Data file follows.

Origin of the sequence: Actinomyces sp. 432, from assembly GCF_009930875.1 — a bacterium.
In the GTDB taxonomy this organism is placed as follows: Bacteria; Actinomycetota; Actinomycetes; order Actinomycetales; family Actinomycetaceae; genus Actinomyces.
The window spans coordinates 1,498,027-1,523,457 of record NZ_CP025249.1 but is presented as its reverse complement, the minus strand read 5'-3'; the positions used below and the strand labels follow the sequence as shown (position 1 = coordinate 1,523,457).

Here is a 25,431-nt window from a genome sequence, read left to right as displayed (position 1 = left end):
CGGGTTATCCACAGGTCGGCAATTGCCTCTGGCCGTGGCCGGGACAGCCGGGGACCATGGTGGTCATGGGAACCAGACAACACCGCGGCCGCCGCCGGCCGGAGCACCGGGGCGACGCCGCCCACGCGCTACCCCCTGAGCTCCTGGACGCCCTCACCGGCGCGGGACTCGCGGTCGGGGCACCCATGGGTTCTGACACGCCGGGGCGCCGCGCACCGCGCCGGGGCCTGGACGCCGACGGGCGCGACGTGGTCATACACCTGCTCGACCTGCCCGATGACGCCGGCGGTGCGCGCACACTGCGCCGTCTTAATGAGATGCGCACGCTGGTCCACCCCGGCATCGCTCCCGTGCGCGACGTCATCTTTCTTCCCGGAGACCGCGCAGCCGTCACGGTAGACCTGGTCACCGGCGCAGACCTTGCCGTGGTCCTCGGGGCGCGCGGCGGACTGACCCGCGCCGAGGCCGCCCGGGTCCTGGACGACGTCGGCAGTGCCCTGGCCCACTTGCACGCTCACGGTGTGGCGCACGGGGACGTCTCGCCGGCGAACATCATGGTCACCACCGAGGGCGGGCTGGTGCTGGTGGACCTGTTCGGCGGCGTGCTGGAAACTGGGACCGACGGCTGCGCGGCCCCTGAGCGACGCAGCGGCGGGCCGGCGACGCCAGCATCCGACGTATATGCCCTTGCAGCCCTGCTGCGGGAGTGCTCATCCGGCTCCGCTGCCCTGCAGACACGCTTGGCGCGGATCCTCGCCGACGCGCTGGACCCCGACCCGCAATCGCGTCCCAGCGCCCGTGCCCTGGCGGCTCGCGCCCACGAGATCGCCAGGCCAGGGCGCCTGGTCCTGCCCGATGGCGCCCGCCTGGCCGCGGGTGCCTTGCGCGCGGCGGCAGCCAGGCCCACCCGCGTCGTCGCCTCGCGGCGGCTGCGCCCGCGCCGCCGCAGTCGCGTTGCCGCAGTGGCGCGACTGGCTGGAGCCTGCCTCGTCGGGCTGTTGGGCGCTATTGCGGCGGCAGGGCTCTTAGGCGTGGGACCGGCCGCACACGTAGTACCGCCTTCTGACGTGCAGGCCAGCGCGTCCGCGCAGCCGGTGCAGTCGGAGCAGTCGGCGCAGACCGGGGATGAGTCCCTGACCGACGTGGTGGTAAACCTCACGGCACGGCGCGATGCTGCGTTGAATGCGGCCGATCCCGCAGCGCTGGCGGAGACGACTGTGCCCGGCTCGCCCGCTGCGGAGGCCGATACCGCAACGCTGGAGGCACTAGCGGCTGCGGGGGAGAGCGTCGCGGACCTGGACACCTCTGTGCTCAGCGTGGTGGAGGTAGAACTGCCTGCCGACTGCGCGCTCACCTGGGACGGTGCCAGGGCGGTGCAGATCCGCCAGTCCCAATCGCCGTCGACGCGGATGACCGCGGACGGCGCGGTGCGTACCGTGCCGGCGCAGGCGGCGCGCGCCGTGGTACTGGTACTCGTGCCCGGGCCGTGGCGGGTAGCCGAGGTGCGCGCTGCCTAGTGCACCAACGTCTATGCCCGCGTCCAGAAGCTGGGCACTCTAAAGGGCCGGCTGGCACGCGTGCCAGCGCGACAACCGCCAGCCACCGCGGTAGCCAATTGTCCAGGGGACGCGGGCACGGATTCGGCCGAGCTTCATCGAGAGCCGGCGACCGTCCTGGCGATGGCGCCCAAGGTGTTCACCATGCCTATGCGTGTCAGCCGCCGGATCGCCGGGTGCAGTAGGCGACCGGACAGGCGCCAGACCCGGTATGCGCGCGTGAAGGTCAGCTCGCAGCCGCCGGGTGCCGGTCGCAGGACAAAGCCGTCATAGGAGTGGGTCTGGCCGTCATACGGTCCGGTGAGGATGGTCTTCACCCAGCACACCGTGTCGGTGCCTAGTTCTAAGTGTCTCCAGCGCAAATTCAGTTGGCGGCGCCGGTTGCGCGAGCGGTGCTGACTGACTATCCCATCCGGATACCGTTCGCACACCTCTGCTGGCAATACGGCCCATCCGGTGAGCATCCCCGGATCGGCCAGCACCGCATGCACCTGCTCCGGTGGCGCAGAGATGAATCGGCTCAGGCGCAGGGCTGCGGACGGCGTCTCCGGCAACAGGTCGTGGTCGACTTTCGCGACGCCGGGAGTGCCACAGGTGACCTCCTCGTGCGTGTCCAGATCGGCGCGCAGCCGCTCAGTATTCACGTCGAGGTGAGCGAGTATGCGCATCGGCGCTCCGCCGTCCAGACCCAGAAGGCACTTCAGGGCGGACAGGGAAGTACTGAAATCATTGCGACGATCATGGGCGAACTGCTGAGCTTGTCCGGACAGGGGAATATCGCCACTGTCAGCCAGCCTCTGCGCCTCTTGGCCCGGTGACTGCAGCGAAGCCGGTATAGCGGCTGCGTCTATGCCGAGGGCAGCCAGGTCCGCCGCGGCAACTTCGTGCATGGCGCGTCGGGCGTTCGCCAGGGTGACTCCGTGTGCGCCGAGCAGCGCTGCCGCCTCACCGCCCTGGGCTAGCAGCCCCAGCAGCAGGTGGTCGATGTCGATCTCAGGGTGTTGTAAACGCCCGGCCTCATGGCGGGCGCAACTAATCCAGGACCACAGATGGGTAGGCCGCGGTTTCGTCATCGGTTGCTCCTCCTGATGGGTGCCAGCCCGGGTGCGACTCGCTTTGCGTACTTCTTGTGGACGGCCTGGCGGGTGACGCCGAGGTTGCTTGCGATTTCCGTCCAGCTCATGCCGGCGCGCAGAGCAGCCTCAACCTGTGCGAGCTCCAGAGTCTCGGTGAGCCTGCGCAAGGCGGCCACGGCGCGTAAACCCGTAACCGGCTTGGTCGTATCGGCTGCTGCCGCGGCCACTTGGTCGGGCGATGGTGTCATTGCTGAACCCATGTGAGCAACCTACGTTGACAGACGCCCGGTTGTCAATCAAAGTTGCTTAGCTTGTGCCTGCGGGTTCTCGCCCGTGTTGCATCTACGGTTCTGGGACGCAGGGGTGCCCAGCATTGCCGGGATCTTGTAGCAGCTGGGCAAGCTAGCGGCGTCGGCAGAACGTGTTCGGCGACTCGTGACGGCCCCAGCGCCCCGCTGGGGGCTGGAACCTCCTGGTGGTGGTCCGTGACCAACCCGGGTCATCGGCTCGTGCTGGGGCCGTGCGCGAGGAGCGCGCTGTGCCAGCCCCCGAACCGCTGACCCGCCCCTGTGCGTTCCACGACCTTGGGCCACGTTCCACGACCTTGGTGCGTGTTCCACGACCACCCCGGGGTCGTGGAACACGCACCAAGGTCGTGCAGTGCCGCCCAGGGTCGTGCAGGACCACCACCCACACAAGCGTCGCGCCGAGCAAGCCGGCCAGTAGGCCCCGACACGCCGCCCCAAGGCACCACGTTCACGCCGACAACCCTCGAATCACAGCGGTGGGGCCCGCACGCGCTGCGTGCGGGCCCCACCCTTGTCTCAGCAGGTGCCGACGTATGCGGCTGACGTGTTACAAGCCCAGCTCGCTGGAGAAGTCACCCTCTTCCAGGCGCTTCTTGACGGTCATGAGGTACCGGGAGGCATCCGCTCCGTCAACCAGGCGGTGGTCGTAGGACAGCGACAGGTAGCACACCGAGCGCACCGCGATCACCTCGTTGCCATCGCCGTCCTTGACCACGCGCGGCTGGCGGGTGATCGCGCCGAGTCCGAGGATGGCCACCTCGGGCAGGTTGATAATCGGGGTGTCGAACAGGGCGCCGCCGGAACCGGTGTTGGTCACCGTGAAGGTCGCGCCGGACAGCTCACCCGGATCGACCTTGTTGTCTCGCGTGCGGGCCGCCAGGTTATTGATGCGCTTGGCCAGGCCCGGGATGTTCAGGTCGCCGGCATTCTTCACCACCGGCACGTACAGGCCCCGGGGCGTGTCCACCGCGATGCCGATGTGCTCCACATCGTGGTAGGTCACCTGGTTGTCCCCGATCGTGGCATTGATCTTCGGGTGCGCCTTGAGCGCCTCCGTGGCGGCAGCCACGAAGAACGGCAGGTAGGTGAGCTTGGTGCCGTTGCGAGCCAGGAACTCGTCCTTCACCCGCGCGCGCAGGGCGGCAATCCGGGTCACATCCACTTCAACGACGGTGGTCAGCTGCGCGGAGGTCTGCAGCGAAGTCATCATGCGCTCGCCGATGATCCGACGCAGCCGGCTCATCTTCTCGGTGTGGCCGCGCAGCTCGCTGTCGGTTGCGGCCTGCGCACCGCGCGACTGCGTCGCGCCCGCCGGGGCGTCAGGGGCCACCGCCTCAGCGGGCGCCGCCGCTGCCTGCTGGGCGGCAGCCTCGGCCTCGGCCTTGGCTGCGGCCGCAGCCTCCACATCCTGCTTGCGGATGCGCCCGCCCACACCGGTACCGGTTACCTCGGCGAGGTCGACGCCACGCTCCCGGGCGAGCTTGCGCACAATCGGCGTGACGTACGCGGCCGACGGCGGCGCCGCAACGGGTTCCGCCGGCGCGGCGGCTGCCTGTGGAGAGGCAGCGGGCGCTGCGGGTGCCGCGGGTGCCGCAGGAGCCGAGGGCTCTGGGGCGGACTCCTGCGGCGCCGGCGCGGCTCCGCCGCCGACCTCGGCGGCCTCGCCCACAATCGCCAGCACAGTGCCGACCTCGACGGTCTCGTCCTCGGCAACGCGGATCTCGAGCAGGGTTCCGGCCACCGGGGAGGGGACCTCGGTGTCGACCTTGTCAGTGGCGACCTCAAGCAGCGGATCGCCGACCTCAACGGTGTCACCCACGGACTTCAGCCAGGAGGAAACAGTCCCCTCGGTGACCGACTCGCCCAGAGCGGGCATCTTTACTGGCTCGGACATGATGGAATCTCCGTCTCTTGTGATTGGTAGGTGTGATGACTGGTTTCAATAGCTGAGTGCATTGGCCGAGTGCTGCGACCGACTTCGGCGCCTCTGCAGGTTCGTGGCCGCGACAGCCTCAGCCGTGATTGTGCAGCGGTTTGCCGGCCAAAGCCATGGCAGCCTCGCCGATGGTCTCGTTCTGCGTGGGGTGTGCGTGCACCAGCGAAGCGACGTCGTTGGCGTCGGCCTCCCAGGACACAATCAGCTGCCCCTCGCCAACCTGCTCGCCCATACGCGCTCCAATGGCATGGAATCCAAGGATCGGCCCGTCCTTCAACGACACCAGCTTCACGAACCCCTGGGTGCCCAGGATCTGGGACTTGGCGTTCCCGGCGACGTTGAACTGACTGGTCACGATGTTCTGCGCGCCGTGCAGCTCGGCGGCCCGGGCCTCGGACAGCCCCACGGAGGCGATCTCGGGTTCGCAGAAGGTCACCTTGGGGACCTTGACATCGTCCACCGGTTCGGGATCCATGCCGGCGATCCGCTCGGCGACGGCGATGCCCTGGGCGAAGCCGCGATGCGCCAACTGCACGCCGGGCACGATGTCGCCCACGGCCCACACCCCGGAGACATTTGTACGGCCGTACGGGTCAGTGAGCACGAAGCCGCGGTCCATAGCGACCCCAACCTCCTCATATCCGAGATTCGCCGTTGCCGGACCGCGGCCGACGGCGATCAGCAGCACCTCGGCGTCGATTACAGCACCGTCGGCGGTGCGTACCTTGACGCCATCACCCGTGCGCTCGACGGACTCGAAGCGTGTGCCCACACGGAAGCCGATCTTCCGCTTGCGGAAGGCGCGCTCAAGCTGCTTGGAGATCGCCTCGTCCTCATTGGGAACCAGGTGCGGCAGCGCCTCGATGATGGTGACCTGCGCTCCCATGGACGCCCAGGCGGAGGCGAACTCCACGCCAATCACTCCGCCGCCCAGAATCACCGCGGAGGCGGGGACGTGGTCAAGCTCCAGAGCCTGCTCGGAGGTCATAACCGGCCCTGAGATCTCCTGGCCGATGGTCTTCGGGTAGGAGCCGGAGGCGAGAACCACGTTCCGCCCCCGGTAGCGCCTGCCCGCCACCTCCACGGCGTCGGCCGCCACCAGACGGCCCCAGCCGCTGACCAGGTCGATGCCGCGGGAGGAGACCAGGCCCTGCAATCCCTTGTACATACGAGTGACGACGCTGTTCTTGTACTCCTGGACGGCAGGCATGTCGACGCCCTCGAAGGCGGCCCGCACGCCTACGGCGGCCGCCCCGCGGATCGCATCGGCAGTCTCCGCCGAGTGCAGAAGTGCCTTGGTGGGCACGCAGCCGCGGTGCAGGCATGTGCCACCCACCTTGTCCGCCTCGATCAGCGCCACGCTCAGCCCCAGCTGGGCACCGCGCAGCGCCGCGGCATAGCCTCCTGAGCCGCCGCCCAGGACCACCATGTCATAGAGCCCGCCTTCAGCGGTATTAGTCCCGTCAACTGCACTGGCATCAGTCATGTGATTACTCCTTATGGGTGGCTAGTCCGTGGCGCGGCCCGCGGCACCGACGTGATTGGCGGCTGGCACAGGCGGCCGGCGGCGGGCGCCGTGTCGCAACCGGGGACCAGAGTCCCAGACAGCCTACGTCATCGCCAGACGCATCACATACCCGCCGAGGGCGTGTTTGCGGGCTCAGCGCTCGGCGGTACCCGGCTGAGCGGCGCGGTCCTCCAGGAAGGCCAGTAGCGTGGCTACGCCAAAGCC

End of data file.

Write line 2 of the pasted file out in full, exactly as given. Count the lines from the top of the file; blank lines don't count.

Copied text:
In the GTDB taxonomy this organism is placed as follows: Bacteria; Actinomycetota; Actinomycetes; order Actinomycetales; family Actinomycetaceae; genus Actinomyces.